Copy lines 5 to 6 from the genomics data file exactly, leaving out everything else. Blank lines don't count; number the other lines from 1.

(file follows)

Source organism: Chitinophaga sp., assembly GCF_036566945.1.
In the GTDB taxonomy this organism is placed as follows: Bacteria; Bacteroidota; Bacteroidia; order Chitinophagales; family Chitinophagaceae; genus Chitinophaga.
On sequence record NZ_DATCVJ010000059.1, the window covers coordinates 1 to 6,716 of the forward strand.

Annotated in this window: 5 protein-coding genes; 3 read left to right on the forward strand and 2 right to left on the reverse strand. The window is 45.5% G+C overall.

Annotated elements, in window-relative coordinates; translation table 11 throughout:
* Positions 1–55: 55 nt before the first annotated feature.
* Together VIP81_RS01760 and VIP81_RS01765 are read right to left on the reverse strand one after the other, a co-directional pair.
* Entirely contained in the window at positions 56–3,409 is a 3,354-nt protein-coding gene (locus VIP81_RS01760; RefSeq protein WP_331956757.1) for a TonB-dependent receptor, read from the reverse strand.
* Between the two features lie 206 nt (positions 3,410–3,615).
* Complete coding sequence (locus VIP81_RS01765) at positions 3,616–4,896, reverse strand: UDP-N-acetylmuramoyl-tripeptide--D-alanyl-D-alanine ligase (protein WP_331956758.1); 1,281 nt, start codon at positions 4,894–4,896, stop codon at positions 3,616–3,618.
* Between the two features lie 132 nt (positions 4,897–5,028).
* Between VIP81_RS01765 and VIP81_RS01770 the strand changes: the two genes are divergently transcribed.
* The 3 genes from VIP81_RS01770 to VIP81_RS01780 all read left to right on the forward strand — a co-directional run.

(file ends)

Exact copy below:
Annotated elements, in window-relative coordinates; translation table 11 throughout:
* Positions 1–55: 55 nt before the first annotated feature.